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The Ethics of AI & Deepfake

The documentary Roadrunner: A Film About Anthony Bourdain, is a chronicle of the late television star’s life, which begins when Bourdain entered the public eye in 2000, with his bestselling memoir Kitchen Confidential.

To make the film, Director Morgan Neville drew on thousands of hours of video footage and audio archives, as well engaging a software company to make an AI generated version of Bourdain’s voice. A move that struck a degree of anger and unease among Bourdain fans.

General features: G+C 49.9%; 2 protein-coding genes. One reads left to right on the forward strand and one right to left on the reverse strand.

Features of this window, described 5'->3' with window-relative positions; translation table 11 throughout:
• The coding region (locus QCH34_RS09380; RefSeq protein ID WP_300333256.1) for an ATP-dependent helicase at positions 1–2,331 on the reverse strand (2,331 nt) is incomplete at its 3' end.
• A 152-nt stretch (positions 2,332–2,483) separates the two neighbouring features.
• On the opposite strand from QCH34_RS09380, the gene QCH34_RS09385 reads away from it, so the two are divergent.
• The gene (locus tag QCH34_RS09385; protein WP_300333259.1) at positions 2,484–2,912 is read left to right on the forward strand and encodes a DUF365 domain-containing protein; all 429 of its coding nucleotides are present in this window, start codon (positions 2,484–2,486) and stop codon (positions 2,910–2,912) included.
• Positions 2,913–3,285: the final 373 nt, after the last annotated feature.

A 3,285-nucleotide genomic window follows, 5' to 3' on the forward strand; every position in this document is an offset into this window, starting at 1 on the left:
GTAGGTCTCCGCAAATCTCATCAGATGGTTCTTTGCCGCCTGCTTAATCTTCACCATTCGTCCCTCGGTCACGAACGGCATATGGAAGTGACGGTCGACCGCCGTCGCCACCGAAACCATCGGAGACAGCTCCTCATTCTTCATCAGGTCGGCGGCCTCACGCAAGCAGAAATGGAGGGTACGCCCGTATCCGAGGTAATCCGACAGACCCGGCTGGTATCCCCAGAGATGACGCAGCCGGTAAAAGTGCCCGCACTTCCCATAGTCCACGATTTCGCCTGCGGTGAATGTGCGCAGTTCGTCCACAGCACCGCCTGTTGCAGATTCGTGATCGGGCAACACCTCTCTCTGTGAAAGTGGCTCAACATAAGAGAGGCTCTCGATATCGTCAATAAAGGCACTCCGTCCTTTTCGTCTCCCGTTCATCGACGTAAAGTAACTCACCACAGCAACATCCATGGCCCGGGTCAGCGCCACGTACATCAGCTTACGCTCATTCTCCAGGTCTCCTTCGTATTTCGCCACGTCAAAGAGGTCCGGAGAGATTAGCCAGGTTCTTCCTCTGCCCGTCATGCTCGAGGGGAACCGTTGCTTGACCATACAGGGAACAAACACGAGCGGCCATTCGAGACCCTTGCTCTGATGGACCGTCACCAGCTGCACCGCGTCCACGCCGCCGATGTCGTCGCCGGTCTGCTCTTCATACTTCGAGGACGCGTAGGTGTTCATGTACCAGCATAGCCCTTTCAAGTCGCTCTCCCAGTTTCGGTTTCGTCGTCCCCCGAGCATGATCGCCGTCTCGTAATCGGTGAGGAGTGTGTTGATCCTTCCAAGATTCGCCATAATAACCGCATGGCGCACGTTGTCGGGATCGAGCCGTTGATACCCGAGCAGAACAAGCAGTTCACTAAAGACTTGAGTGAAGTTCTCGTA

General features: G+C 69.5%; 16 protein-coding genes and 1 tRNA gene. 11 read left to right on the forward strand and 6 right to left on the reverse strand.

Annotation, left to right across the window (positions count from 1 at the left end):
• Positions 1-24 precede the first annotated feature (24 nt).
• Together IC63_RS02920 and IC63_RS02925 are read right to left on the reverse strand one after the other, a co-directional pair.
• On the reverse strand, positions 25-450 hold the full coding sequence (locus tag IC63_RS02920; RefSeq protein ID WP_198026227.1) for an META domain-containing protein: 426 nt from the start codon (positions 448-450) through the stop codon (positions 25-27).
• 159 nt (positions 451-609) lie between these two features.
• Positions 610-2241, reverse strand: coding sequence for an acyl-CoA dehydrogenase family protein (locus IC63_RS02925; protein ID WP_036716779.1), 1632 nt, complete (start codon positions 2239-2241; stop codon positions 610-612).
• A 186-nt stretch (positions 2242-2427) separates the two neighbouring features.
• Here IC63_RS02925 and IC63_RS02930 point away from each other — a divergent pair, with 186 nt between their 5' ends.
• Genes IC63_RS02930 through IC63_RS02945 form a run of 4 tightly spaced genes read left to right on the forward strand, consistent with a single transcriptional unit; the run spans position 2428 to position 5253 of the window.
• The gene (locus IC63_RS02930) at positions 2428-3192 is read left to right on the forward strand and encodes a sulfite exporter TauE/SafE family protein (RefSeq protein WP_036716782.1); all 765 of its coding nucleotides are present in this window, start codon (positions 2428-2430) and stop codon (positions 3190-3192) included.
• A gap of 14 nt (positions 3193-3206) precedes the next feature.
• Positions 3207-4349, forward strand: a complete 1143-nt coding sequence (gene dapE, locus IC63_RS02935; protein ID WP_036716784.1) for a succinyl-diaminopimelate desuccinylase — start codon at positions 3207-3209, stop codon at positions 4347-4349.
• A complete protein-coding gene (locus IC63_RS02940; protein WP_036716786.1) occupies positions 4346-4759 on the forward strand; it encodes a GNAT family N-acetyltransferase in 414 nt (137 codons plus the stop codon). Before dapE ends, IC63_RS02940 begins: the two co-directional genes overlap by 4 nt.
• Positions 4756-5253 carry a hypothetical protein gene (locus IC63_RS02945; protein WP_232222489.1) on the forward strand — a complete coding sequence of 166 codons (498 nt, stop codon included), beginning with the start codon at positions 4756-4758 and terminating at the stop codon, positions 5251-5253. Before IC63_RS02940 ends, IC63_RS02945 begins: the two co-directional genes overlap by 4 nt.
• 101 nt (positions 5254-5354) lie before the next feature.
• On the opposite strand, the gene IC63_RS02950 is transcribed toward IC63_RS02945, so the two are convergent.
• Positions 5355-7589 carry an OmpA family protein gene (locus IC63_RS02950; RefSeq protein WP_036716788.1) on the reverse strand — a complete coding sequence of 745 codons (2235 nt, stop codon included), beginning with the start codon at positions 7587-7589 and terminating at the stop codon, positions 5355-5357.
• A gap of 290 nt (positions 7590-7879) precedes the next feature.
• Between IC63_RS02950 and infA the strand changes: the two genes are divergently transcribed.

Using artificial intelligence in the film, Bourdain improbably reads aloud an email that he sent to a friend, artist David Choe.

Neville suggests that “If you watch the film… you probably don’t know what the other lines are that were spoken by the AI, and you’re not going to know.”

The Director said that creating a synthetic Bourdain voice over seemed far less crass than, say, a C.G.I. Fred Astaire to sell vacuum cleaners, or a holographic Tupac Shakur.

But at a time when deepfake and computer-generated AI have troubling connections with fake news and deception, it’s probably quite natural for viewers and filmmakers to question the boundaries of its responsible use. And Neville’s creation certainly raises fundamental questions about how we define ethical use of synthetic media.